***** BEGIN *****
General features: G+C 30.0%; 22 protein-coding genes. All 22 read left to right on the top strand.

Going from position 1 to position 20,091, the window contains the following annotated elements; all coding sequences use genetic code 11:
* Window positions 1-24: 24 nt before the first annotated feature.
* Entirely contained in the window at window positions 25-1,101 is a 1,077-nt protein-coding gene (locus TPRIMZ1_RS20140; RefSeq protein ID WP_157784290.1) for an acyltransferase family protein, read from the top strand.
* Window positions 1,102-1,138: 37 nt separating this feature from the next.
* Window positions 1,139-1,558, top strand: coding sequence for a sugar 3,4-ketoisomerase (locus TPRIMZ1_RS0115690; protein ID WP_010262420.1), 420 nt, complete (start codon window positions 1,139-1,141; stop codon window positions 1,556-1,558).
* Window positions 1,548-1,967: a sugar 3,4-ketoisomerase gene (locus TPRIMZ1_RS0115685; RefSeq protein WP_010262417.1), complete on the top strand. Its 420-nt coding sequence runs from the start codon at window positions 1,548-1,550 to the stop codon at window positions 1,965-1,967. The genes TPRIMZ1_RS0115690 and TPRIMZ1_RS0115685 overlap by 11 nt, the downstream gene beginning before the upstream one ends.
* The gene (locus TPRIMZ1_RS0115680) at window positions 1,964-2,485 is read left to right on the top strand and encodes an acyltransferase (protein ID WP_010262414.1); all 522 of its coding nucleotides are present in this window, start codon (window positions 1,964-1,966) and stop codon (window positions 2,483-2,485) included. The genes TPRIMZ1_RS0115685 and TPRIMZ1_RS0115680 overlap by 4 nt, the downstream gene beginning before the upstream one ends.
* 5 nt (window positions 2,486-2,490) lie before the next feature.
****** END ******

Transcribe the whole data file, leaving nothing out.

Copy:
General features: G+C 30.0%; 22 protein-coding genes. All 22 read left to right on the top strand.

Going from position 1 to position 20,091, the window contains the following annotated elements; all coding sequences use genetic code 11:
* Window positions 1-24: 24 nt before the first annotated feature.
* Entirely contained in the window at window positions 25-1,101 is a 1,077-nt protein-coding gene (locus TPRIMZ1_RS20140; RefSeq protein ID WP_157784290.1) for an acyltransferase family protein, read from the top strand.
* Window positions 1,102-1,138: 37 nt separating this feature from the next.
* Window positions 1,139-1,558, top strand: coding sequence for a sugar 3,4-ketoisomerase (locus TPRIMZ1_RS0115690; protein ID WP_010262420.1), 420 nt, complete (start codon window positions 1,139-1,141; stop codon window positions 1,556-1,558).
* Window positions 1,548-1,967: a sugar 3,4-ketoisomerase gene (locus TPRIMZ1_RS0115685; RefSeq protein WP_010262417.1), complete on the top strand. Its 420-nt coding sequence runs from the start codon at window positions 1,548-1,550 to the stop codon at window positions 1,965-1,967. The genes TPRIMZ1_RS0115690 and TPRIMZ1_RS0115685 overlap by 11 nt, the downstream gene beginning before the upstream one ends.
* The gene (locus TPRIMZ1_RS0115680) at window positions 1,964-2,485 is read left to right on the top strand and encodes an acyltransferase (protein ID WP_010262414.1); all 522 of its coding nucleotides are present in this window, start codon (window positions 1,964-1,966) and stop codon (window positions 2,483-2,485) included. The genes TPRIMZ1_RS0115685 and TPRIMZ1_RS0115680 overlap by 4 nt, the downstream gene beginning before the upstream one ends.
* 5 nt (window positions 2,486-2,490) lie before the next feature.